Aaron Eckhart has spent most of his career perfecting his ability to be a smarmy, misogynistic asshole. There's something about his look--blond hair, big chest, chiseled face--that makes you just want to smash him in the pie-hole. Before he did it in Erin Brockovich, he developed it in Neil Labute's films. It's a dangerous combination, Labute and Eckhart, because Labute has the ability to construct misogynistic monstrosities, and Eckhart has the ability to bring them to life.

• Nurse Betty (2000)--Unfortunately, the film's plot hinges on Eckhart's death, so his role as the white-trash wife beater is his smallest in any of Labute's films. The rest of the movie follows Eckhart's wife, Betty (Renee Zellweger), as she chases after her favorite soap star, played by Greg Kinnear. In the meantime, assassins Morgan Freeman and Chris Rock are trying to track her down. It's enjoyable, but lacks the intensity and tone of Labute's first two.

•Your Friends and Neighbors (1998)--Another take on the misogynist. This time, Eckhart's character is a fat, middle-aged married man who would rather jerk off than have sex with his wife. He's a weak person in all respects and is almost entirely unsympathetic. The story is well written, and acted by a great cast, including Ben Stiller, Catherine Keener, and Jason Patric.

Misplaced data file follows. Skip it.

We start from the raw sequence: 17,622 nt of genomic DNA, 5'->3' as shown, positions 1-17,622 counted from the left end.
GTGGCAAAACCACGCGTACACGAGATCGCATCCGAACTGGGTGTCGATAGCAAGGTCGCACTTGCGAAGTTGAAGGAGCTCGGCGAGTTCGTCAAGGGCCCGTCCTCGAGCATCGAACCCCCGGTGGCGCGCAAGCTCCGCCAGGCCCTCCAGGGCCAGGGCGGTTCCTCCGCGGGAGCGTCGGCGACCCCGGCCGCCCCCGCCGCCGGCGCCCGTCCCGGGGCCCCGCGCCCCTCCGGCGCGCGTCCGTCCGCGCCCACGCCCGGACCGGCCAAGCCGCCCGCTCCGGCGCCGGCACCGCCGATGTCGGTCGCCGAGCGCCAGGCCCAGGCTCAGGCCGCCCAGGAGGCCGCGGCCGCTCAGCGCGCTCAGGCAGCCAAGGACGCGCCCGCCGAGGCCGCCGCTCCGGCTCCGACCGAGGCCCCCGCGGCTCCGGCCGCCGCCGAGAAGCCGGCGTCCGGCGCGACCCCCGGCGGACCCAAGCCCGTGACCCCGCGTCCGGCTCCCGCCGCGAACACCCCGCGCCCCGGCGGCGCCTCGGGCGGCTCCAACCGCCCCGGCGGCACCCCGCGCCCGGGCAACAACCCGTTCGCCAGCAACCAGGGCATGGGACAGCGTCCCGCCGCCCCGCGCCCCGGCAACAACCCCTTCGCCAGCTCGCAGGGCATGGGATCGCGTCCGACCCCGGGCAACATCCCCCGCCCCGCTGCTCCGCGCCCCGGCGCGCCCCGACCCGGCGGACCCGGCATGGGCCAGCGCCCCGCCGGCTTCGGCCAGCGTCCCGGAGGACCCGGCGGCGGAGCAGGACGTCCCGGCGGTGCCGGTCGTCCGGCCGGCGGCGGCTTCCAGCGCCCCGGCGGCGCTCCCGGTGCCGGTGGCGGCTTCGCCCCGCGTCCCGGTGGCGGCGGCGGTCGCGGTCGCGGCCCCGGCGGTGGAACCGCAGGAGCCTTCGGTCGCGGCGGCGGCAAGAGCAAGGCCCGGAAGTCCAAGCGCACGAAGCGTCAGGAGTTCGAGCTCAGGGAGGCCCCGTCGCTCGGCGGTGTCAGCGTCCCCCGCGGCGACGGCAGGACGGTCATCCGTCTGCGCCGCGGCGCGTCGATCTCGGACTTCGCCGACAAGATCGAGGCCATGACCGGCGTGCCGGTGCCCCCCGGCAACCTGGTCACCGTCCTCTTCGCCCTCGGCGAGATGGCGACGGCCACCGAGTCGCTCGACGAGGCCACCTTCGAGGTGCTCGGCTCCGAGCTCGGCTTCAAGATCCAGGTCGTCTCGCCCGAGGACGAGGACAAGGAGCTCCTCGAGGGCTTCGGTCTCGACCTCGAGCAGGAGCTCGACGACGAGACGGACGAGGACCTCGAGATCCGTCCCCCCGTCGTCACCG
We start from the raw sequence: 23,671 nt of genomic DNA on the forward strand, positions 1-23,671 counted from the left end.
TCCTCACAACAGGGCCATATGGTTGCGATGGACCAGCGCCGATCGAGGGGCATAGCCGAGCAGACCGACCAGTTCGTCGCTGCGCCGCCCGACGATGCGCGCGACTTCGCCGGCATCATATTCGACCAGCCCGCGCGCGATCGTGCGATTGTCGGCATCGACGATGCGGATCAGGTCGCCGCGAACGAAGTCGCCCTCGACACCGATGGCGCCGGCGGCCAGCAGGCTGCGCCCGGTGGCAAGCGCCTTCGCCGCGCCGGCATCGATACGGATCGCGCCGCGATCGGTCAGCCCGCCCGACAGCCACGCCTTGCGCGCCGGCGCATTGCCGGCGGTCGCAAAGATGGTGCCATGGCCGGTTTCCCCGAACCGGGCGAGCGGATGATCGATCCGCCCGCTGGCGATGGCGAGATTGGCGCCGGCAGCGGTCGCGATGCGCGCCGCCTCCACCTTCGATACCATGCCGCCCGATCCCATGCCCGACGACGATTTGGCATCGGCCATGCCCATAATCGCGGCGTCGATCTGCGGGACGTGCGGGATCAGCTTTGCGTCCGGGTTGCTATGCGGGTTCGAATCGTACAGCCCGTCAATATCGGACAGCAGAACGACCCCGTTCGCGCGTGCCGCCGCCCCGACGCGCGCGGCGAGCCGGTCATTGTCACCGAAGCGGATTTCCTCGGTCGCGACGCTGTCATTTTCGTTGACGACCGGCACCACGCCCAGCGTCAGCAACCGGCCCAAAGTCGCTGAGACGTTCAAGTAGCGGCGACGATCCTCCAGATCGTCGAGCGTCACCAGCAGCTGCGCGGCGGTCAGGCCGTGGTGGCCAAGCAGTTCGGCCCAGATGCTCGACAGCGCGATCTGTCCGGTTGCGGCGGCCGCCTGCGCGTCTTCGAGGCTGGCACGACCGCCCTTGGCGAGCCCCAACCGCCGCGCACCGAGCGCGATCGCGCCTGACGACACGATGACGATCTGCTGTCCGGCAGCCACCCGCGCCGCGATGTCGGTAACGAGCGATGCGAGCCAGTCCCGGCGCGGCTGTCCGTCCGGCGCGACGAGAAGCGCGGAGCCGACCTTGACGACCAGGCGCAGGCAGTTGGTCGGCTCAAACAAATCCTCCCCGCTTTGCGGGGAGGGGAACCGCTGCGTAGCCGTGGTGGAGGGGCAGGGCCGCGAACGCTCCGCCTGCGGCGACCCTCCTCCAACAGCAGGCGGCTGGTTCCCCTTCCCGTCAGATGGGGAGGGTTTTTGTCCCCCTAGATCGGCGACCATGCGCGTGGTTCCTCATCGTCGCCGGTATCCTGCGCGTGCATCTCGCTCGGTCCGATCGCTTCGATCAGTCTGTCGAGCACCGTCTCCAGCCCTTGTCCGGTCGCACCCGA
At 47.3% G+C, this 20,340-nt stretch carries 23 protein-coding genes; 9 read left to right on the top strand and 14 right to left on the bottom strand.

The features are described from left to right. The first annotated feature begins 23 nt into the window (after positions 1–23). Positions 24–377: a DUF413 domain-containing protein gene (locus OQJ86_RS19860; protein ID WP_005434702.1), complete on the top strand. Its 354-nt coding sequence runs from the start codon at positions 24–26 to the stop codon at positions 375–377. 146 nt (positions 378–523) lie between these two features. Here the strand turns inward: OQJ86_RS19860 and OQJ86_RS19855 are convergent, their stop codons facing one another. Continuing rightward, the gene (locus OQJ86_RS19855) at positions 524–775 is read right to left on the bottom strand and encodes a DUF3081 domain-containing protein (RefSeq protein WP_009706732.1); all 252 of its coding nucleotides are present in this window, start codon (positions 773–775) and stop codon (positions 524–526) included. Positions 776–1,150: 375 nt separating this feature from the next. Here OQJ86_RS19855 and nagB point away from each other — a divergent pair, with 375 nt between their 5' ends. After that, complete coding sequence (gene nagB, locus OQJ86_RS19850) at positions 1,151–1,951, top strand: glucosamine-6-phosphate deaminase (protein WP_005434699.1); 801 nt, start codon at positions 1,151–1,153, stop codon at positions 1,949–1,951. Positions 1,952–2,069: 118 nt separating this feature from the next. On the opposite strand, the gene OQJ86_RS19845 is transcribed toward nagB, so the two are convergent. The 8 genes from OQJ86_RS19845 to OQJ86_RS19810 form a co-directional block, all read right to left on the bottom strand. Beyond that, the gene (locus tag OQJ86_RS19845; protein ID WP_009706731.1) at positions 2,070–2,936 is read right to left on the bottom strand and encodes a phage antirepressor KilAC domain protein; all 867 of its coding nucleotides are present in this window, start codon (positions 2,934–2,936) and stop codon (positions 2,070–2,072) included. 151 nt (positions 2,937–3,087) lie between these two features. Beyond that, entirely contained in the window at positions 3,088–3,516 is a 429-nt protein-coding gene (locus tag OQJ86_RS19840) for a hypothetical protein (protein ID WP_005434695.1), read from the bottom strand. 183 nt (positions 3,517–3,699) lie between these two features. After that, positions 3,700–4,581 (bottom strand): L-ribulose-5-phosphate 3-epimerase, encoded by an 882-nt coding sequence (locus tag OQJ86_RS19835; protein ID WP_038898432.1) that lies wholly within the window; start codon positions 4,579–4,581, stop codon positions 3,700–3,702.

• In the Company of Men (1997)--Eckhart plays Chad, a businessman in town for six weeks to work on a project. During that time, he conspires with his friend and coworker Howard, creating a plan in which they simultaneously seduce the same woman, and after the six weeks, reveal to her they were both fucking with her head. The idea is cruel enough, but the fact they chose a deaf woman as their victim only adds to the appallingness of the story. The film is both wildly funny, deeply disturbing, and makes its point so viciously that it resonates in a way most movies rarely do. M. WILLIAM HELFRICH